I have found that my energy is slowly but steadily returning after my operation on my broken leg in March (although painting light is shrinking with the shortening days). I spent much of the spring and early summer sitting in my chair wishing I could go outside into the fresh air or climb the stairs to my attic studio. I … Read the rest
I decided to apply the detailed techniques I have used for painting the hilly city of Swansea to the rural homes of the coastal townland of Bunbeg. I am usually drawn to painting old fashioned Irish cottages, as I like their clean lines and simple shapes. This time, I decided to challenge myself by painting modern Irish houses. The … Read the rest
Here is my latest Donegal painting. I am delighted that it will be going to its new home in California, USA, very soon.
A narrow lane curves down to a shining white cottage and outbuilding and to the right. This is not a public road but a lane to the house, just around the bend. Here it is bathed … Read the rest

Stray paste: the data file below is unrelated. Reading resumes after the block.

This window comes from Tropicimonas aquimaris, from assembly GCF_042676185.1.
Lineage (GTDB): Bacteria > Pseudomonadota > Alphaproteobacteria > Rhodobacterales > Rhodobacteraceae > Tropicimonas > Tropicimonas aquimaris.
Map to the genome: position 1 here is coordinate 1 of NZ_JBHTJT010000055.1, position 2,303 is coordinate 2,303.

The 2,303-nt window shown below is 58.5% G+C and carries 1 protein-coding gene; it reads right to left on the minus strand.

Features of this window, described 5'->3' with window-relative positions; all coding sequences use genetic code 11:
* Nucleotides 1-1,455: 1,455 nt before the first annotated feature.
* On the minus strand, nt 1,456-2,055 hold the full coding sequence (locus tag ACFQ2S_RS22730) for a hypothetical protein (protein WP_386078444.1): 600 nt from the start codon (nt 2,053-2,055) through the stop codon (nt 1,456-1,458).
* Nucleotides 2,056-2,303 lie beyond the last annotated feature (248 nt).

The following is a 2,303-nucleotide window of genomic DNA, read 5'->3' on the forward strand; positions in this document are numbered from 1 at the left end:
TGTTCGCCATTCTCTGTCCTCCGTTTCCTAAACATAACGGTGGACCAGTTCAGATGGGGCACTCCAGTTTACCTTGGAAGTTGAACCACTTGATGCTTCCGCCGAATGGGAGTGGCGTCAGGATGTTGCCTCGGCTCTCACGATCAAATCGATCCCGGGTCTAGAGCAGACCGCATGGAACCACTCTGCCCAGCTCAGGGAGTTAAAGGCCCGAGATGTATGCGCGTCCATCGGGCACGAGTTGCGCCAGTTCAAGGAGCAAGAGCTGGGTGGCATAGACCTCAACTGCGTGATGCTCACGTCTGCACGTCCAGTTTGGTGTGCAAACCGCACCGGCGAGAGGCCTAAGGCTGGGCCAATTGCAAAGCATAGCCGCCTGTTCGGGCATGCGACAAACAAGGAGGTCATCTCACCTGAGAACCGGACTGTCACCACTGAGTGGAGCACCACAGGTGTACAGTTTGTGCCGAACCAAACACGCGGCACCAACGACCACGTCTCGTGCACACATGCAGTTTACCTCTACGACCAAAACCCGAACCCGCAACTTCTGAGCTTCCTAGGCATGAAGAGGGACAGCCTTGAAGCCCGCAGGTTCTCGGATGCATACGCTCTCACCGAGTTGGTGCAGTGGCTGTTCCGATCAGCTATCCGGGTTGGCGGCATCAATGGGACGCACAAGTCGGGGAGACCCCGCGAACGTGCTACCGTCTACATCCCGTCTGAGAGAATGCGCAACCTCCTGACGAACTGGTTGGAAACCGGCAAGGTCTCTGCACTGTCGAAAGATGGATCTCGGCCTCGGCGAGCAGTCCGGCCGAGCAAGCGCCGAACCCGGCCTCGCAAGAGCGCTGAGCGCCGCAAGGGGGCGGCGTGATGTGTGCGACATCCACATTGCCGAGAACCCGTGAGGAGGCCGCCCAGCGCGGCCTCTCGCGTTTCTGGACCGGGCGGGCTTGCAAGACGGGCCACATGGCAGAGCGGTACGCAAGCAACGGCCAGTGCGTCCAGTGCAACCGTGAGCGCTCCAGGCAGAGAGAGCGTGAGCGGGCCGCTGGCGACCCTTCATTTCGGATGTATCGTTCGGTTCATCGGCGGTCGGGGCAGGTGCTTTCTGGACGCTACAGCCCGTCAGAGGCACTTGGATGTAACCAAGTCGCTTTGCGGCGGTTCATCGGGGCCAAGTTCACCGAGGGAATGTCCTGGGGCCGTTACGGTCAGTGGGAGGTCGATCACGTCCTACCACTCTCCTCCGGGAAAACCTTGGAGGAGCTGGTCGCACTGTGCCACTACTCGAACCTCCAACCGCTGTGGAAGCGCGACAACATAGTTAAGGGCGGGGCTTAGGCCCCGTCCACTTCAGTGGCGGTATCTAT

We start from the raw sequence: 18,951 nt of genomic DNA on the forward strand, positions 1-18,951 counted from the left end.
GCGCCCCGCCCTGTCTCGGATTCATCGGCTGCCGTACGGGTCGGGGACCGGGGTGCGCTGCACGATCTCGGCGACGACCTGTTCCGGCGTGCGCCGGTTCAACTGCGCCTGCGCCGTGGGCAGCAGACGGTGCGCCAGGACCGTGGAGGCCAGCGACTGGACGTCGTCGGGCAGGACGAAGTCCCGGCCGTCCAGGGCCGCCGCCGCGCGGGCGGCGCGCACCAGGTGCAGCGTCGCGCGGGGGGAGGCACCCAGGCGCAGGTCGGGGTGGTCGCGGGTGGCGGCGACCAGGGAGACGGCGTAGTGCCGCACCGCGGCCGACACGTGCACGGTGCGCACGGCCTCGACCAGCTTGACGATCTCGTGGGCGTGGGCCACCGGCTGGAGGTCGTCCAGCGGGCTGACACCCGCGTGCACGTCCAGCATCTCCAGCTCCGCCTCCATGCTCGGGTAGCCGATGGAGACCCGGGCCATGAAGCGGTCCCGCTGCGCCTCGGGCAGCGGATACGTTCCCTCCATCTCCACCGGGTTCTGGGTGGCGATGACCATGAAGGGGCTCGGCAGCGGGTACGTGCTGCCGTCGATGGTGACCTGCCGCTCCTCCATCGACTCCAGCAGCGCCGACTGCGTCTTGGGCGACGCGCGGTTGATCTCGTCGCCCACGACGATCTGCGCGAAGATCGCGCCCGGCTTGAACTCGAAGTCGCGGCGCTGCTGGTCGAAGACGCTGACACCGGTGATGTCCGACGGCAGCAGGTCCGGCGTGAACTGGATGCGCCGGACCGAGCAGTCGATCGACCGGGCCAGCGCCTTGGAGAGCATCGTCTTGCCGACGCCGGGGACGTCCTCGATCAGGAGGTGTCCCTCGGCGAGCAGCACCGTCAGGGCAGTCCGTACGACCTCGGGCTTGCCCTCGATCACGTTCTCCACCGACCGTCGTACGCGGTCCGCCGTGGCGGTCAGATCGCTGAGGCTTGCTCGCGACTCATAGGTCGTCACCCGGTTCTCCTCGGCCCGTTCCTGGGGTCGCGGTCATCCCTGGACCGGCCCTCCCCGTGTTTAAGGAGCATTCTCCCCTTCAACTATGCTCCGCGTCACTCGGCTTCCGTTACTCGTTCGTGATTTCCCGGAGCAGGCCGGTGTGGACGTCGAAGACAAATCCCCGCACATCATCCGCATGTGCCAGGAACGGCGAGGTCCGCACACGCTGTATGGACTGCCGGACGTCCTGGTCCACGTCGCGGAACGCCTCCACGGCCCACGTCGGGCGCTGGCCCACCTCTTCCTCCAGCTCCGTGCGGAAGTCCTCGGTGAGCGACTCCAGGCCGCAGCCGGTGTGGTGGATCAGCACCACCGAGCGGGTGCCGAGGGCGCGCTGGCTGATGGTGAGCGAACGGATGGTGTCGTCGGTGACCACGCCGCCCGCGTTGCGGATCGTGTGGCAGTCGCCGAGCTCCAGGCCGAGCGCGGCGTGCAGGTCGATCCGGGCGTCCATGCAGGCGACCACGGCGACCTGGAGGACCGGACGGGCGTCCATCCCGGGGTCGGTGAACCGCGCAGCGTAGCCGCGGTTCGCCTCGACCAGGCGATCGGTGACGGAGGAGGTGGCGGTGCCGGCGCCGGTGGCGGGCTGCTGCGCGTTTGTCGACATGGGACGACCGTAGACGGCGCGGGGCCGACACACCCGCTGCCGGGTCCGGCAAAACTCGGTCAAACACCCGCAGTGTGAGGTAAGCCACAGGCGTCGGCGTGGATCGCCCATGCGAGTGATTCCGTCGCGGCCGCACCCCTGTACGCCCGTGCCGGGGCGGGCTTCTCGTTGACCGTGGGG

Dylan Thomas, the poet, grew up in Swansea and he descbed it as “An ugly, lovely town … crawling, sprawling … by the side of a long and splendid curving shore”.
About 5 years ago I went through a phase of painting a number of intricate paintings of Swansea. I loved the layers of Victorian and Edwardian houses with their … Read the rest
I have been on the Artfinder website since 2013, and during that time I have been fortunate enough to sell an incredible 788 artworks! I am very proud of the 254 5-star reviews that I have collected over the years via Artfinder.
We are all told to stay local in Wales, until July anyway. I am still recovering from the operation to pin my broken leg so all of my journeys are very short, and very slow, anyway. I have been taking more adventurous journeys of the mind to Donegal, and to the little village of Maghery in particular.
It lies just … Read the rest
Finally, I managed to scale the steep steps to my attic studio! One step at a time. Holding on the handrails.
Ah, what pleasure it was to be back in the attic. It has a view out the back of the house. It is a great pleasure to look at the wooded parks and hills of West Swansea instead of … Read the rest
Bunbeg. The word has a pleasing sound to it. It’s short, easy to say and has a nice rhythm to it. Most place names in the British Isles are simply descriptions of locations, or who used to own it. That is not always obvious to modern English speakers because the descriptions originated in Anglo-Saxon, Welsh, Gaelic (Scots) or Gaeilge (Irish).